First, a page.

- If you’re looking for remaining pre-harvest contract/pricing cotton opportunities, rallies to the 73 to 75 cent area unfortunately still appear to be the objective in the near-term.
Cotton prices seem to have found some stability — albeit at a lot lower level than we would like.
If you’re looking for remaining pre-harvest contract/pricing opportunities, rallies to the 73 to 75 cent area unfortunately still appear to be the objective in the near-term.
However, if the 70- cent level can hold as a floor, the risk of holding off and waiting for something even higher seems minimal.
Prices (Dec12 futures) ranged mostly between 72 and 73 cents on July 27. Since falling to near 65 cents on June 5, prices rallied to over 74 cents and have since stabilized.
Including July 27, prices have closed above 70 cents 26 of the last 37 days since the decline to near 65 back on June 5. Prices dipped back below 70 cents on Wednesday last week, but then recovered Thursday and again Friday.
Prices, for the present, are buoyed by a combination of somewhat bullish news including fresh buying interest, lower relative values of the U.S. dollar, improved U.S. stock market, high grain and soybean prices, and the likelihood of less cotton acreage in 2013.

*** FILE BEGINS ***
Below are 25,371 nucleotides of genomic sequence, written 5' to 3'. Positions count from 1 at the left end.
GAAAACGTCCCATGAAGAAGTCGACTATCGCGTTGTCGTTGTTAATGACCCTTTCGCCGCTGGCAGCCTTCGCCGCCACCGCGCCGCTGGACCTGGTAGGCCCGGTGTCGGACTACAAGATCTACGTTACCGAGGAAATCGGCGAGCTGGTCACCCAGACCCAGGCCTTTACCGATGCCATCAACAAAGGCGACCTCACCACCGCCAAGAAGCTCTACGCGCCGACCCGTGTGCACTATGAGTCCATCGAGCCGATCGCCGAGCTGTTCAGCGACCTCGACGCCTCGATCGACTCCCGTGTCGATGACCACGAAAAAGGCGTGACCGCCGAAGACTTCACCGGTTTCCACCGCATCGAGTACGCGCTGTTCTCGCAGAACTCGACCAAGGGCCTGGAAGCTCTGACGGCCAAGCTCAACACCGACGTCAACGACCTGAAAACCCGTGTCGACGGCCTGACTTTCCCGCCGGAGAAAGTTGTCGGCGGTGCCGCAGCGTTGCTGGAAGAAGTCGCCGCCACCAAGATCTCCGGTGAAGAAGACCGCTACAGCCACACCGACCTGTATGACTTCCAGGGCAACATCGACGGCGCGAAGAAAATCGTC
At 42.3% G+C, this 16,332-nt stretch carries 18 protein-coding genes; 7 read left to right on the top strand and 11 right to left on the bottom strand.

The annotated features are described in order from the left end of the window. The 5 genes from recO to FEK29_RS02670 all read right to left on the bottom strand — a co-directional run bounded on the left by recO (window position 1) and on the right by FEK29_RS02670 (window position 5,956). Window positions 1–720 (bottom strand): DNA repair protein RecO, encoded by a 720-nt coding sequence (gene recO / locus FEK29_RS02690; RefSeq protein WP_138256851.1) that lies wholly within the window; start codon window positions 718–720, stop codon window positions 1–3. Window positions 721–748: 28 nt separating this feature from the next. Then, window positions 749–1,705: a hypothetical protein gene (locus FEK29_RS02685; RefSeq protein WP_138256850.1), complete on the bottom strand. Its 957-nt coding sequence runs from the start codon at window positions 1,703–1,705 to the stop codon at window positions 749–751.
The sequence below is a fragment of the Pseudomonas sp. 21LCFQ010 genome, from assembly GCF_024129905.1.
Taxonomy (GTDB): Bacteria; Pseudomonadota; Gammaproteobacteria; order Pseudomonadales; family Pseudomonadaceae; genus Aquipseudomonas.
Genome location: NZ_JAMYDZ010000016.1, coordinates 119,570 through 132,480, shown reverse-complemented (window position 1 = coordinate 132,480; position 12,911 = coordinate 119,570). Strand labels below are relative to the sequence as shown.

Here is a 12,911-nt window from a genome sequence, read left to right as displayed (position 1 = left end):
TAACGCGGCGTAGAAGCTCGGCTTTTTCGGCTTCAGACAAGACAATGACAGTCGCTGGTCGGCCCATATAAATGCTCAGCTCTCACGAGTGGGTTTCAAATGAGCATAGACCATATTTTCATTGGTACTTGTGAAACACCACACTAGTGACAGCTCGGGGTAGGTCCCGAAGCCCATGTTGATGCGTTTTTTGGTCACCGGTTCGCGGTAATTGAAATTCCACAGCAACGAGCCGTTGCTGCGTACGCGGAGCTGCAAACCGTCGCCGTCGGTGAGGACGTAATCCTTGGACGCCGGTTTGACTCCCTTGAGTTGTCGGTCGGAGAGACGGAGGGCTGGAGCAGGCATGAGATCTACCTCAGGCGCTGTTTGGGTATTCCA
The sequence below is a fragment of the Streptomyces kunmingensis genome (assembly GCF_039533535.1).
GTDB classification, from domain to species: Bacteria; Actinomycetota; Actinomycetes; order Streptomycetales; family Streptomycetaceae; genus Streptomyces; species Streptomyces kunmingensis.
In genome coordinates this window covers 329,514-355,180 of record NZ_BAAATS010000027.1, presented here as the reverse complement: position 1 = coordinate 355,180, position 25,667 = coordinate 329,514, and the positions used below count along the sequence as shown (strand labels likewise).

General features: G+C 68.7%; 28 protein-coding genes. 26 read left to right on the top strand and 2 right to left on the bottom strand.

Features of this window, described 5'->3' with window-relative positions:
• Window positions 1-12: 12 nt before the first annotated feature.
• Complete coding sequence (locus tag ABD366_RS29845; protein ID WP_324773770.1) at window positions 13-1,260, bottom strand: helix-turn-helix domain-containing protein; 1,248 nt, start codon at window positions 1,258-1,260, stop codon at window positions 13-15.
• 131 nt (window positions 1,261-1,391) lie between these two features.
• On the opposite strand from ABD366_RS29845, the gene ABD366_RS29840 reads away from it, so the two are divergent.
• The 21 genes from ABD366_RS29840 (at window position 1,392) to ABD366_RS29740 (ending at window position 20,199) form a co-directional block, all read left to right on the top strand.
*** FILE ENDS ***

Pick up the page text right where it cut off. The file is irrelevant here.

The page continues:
News has also included encouraging, but sometimes conflicting, reports out of China concerning its economic situation and policies.
Prices have also been aided by growing uncertainty about India — monsoon rainfall is well behind normal in the west-central and northwest — including several major cotton-producing states. Production and exports would be lessened.
Thus far, prices have been unable to break out of a month-long sideways pattern between about 70 and 74 cents.
While prices could still break higher, it will apparently take more bullish news than the market has dealt with so far. (As this is being written, prices have faded back below 72 cents later in the day — adding support to this statement).
There continues to be some risk that Dec12 will slip back to the 68-cent area or below. If not already, producers should guard against that with a fair portion of their crop.
If remaining pre-harvest price prospects do not improve, use the loan and/or hope for better old-crop prices moving into 2013 as a result of high grain and soybean prices and the prospect of smaller cotton acreage.